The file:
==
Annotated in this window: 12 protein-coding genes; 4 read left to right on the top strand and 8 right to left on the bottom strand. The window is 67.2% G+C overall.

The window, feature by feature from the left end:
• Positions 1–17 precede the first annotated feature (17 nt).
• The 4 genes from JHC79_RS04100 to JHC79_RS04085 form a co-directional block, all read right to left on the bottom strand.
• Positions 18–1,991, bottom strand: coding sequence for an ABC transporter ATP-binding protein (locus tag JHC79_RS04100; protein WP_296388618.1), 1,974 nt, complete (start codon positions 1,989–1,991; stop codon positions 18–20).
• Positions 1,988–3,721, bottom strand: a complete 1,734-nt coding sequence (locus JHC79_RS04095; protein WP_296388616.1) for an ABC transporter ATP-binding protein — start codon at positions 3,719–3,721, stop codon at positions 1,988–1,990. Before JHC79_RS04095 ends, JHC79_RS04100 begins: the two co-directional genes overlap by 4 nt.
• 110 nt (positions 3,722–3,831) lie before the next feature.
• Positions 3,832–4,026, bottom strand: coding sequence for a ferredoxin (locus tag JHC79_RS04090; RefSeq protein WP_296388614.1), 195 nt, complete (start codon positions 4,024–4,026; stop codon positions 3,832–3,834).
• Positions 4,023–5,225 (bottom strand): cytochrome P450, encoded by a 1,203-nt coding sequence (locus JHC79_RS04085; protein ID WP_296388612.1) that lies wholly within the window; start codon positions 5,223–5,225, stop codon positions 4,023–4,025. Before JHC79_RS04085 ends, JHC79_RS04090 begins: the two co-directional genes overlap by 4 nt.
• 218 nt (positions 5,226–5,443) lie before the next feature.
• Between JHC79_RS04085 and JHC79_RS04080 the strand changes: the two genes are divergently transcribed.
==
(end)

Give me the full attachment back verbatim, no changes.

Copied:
Annotated in this window: 12 protein-coding genes; 4 read left to right on the top strand and 8 right to left on the bottom strand. The window is 67.2% G+C overall.

The window, feature by feature from the left end:
• Positions 1–17 precede the first annotated feature (17 nt).
• The 4 genes from JHC79_RS04100 to JHC79_RS04085 form a co-directional block, all read right to left on the bottom strand.
• Positions 18–1,991, bottom strand: coding sequence for an ABC transporter ATP-binding protein (locus tag JHC79_RS04100; protein WP_296388618.1), 1,974 nt, complete (start codon positions 1,989–1,991; stop codon positions 18–20).
• Positions 1,988–3,721, bottom strand: a complete 1,734-nt coding sequence (locus JHC79_RS04095; protein WP_296388616.1) for an ABC transporter ATP-binding protein — start codon at positions 3,719–3,721, stop codon at positions 1,988–1,990. Before JHC79_RS04095 ends, JHC79_RS04100 begins: the two co-directional genes overlap by 4 nt.
• 110 nt (positions 3,722–3,831) lie before the next feature.
• Positions 3,832–4,026, bottom strand: coding sequence for a ferredoxin (locus tag JHC79_RS04090; RefSeq protein WP_296388614.1), 195 nt, complete (start codon positions 4,024–4,026; stop codon positions 3,832–3,834).
• Positions 4,023–5,225 (bottom strand): cytochrome P450, encoded by a 1,203-nt coding sequence (locus JHC79_RS04085; protein ID WP_296388612.1) that lies wholly within the window; start codon positions 5,223–5,225, stop codon positions 4,023–4,025. Before JHC79_RS04085 ends, JHC79_RS04090 begins: the two co-directional genes overlap by 4 nt.
• 218 nt (positions 5,226–5,443) lie before the next feature.
• Between JHC79_RS04085 and JHC79_RS04080 the strand changes: the two genes are divergently transcribed.